Mr Hancock rang his wife Martha last Thursday night to tell her their 15-year marriage was over after he was caught on CCTV kissing Miss Coladangelo (pictured), a university friend who he appointed as a non-executive director at the Department of Health
‘I can’t help concluding that the Prime Minister didn’t ask relevant questions on Friday morning either because he didn’t want to know the answers or he knows full well there’s more to come out.’
Sir Keir said Mr Johnson ‘muttered nonsense’ to this suggestion, with the Prime Minister adding: ‘We have a new Health Secretary in place and have had one since the day after the stories appeared and that was entirely right and the right response to the situation.’
Mr Johnson said the Government is aiming to ‘get on’ with the rollout of the vaccines, adding: ‘To allow the people of this country to work forwards towards freedom day, which I devoutly hope will come on July 19.’
Mr Bibby, from South Benfleet in Essex, had begged to be allowed to see his family in the weeks before his death.
He had been diagnosed with acute myeloid leukaemia, a cancer of the white blood cells, in 2016, and was in remission before in returned in 2020.
Sir Keir told Mr Johnson Mr Bibby’s mother Penny (pictured with her son Ollie) was ‘livid’ she had not been able to see her son in the days before his death, while ‘the man who made the rules’ failed to follow them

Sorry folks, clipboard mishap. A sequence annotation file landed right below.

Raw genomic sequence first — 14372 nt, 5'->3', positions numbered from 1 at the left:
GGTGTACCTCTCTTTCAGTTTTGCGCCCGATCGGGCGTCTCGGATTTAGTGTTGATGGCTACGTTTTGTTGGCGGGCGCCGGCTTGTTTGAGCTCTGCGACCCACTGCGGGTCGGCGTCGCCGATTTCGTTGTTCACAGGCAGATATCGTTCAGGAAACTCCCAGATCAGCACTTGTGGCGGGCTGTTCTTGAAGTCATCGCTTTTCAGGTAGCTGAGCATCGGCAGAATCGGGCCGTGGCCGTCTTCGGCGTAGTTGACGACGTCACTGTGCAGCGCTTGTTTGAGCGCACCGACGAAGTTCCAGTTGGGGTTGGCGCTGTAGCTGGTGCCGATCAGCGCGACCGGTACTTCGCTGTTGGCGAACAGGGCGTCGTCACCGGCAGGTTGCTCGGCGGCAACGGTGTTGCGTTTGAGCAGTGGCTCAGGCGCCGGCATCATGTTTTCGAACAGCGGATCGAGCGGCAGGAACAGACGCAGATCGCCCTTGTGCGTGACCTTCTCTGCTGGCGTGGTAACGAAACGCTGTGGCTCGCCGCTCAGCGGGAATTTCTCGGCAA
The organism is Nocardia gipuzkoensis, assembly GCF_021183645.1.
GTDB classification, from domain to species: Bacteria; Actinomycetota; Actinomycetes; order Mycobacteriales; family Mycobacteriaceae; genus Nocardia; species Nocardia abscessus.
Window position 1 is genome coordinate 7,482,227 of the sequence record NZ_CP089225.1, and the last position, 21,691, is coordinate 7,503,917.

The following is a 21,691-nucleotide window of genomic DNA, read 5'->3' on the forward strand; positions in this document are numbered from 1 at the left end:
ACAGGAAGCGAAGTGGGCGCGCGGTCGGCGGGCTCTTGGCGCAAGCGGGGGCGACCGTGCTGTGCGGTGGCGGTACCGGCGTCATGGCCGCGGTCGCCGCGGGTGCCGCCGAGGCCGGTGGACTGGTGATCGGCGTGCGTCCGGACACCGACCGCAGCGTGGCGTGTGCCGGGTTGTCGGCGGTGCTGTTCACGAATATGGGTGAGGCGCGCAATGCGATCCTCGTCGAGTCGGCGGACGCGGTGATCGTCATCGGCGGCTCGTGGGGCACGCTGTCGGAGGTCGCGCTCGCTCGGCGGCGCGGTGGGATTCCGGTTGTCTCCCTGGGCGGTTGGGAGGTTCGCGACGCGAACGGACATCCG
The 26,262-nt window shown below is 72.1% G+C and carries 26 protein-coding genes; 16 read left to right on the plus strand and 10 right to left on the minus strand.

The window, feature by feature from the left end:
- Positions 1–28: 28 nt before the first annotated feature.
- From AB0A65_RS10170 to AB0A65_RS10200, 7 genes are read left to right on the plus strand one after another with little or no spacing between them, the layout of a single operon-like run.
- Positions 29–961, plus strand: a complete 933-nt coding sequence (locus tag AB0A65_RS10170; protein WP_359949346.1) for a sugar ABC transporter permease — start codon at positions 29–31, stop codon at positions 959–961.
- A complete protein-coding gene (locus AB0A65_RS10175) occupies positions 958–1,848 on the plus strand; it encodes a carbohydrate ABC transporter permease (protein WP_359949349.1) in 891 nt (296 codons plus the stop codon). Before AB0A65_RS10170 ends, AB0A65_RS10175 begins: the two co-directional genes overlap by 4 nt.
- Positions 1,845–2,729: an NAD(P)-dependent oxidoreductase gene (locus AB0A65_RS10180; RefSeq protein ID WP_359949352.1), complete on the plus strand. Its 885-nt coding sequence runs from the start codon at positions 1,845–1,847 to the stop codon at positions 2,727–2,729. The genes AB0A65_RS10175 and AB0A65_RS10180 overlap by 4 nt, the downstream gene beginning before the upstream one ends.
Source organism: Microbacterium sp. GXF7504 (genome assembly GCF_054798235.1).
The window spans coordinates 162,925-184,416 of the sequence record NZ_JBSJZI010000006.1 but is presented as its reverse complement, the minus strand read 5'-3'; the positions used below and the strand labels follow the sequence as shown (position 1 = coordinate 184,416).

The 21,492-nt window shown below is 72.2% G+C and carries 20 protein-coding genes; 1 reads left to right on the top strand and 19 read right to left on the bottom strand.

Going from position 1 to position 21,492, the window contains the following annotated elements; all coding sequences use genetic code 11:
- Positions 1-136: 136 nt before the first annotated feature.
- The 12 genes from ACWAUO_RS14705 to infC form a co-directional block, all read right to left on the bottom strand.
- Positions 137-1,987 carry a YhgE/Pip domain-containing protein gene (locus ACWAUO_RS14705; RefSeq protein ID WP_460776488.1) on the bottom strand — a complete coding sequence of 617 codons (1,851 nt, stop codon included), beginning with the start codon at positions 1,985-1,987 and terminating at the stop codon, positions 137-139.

He needed a bone marrow transplant and in March was admitted to University College London Hospital (UCLH), where he stayed for seven weeks until he died.
He was left in a room on his own with only one visitor a week, suffered from anxiety and depression and ‘felt like he was being punished for being ill’, his family said.
The family have been left traumatised after security guards were aggressive and nurses questioned Mr Bibby’s parents’ right to be with their son as he lay dying.
And Mr Bibby’s brothers were only able to see him twice in the seven weeks he was there.
A spokesperson for UCLH said it would like to offer the family ‘our sincere condolences’.
‘We are confident that Ollie received appropriate care and treatment and that regular visits were allowed in line with hospital guidance.’
Mr Hancock rang his wife Martha last Thursday night to tell her their 15-year marriage was over after he was caught on CCTV kissing Miss Coladangelo, a university friend who he appointed as a non-executive director at the Department of Health.
The couple have three young children and Mr Hancock is said to be determined to maintain a strong bond with them as he builds a new life with Miss Coladangelo, who has three children of her own with Oliver Tress, founder of fashion and homeware firm Oliver Bonas.
‘He blames himself for everything – this is no-one else’s fault,’ a friend said. ‘For now, his children are his priority and he is going to take some time away’
Mr Hancock tried to cling to his job last Friday, when he was backed to stay by Mr Johnson.
But he changed his mind after taking counsel from senior Conservatives, including his mentor George Osborne, who warned that his departure was inevitable and that prolonging it would end his political career.
Accepting his resignation on Saturday, the Prime Minister left the door open to a return, telling him: ‘I am grateful for your support and believe that your contribution to public service is far from over.’
Security officials at the Department of Health are investigating why a CCTV camera was installed in Mr Hancock’s office and how footage came to be leaked to the media.